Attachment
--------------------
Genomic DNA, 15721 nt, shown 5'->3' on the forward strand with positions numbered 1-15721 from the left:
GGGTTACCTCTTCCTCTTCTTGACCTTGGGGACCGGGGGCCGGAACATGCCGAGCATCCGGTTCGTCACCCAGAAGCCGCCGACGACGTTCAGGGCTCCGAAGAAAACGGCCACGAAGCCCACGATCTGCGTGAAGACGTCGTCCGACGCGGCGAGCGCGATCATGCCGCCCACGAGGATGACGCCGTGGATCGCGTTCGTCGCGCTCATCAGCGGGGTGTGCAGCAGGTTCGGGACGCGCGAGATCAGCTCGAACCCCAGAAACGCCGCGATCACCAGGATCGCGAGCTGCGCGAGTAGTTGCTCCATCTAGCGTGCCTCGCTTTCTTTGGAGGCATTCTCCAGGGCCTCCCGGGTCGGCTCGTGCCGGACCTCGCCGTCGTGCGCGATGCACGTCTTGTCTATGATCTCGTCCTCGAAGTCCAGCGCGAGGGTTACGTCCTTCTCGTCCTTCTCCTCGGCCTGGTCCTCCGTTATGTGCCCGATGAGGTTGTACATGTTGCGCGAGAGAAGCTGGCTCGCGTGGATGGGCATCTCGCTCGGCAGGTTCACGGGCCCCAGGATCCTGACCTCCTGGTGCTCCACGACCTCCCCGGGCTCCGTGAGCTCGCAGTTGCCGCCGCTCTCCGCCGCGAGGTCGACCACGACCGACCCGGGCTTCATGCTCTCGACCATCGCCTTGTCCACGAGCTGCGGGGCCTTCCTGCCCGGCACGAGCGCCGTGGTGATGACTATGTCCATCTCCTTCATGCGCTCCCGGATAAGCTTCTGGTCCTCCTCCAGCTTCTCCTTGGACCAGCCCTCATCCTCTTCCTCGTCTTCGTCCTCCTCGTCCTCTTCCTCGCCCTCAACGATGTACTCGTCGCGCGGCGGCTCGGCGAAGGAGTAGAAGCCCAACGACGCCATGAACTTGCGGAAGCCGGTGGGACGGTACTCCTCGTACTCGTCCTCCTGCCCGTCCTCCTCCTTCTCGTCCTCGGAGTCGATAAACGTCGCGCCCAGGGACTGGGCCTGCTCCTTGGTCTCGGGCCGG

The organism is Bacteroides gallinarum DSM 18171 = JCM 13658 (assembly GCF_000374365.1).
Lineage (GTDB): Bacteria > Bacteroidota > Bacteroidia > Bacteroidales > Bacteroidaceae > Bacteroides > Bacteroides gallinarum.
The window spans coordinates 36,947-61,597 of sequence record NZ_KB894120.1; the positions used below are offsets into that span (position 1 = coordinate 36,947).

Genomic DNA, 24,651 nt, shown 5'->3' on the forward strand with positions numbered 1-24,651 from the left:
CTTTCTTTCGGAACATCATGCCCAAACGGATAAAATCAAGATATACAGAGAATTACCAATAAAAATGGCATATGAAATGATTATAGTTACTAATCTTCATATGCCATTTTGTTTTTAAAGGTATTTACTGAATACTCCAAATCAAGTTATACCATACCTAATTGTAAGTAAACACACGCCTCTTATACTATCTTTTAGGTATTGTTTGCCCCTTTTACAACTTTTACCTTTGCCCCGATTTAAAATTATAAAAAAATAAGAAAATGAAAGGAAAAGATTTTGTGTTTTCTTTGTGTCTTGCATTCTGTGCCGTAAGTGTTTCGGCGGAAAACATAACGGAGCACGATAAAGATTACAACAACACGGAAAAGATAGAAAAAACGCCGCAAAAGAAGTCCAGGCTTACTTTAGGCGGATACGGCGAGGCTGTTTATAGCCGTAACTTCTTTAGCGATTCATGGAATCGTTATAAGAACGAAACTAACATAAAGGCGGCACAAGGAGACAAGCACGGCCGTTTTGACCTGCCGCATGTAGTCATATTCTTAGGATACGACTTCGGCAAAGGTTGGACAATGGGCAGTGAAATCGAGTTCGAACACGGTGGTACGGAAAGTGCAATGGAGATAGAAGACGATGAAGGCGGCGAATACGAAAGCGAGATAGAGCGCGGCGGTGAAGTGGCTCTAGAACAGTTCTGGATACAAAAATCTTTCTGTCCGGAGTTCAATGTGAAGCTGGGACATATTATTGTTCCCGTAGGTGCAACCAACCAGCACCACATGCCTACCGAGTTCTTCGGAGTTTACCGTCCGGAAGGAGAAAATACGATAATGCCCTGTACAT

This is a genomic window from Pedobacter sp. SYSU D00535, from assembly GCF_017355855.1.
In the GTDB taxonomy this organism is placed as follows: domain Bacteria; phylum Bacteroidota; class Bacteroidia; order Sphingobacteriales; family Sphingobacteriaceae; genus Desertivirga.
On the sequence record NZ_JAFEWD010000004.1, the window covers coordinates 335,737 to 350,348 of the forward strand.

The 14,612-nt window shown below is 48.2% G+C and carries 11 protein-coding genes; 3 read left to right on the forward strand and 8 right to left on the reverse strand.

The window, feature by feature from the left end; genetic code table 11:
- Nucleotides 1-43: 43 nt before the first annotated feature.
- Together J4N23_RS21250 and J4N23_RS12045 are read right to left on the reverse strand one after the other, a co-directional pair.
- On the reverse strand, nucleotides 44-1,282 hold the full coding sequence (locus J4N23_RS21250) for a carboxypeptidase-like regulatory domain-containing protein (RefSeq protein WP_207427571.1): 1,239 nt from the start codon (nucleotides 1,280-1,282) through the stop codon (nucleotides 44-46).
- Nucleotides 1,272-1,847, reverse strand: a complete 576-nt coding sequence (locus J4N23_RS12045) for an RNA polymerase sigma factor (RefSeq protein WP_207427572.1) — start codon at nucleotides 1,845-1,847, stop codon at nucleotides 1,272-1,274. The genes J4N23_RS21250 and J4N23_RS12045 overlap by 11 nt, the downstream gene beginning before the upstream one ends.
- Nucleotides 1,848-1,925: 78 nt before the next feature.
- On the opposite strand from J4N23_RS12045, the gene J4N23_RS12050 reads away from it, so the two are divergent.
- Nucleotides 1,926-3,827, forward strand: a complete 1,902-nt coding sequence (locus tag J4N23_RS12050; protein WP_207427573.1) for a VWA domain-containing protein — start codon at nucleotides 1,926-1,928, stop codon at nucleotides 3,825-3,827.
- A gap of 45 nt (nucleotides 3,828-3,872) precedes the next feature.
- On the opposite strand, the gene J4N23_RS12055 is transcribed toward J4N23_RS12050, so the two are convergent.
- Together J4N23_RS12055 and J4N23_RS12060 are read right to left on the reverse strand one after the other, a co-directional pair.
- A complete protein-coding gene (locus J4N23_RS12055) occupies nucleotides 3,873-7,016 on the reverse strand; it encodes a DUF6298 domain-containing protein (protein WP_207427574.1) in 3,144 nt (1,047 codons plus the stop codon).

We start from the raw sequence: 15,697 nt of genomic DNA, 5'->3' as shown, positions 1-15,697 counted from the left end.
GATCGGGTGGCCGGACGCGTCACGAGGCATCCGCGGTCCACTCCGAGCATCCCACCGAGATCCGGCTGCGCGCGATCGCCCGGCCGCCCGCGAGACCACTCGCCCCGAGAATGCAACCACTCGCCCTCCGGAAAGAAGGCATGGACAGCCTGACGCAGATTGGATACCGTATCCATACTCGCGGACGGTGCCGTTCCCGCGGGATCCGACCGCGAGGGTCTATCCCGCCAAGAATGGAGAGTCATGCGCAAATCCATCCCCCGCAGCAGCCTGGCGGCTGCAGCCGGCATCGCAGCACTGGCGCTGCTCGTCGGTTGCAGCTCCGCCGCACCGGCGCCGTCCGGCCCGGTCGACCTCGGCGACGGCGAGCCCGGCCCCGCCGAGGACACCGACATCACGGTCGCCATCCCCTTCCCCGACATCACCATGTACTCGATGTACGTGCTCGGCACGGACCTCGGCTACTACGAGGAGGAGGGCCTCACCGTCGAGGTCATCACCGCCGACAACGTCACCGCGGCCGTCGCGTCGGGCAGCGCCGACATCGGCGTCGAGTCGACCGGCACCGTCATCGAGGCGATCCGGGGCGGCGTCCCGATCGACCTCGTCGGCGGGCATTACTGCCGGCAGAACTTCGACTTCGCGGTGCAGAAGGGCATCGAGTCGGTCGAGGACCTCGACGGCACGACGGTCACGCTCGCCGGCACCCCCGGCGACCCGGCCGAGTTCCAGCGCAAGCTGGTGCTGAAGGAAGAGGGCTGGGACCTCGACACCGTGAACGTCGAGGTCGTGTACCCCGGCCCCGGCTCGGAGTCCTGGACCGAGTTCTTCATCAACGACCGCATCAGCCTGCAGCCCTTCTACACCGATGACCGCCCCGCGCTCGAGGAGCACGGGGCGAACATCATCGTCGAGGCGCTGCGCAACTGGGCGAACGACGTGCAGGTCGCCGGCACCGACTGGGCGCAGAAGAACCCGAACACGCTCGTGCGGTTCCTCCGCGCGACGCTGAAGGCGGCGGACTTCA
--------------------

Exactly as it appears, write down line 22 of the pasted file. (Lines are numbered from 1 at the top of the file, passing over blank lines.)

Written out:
- Together J4N23_RS12055 and J4N23_RS12060 are read right to left on the reverse strand one after the other, a co-directional pair.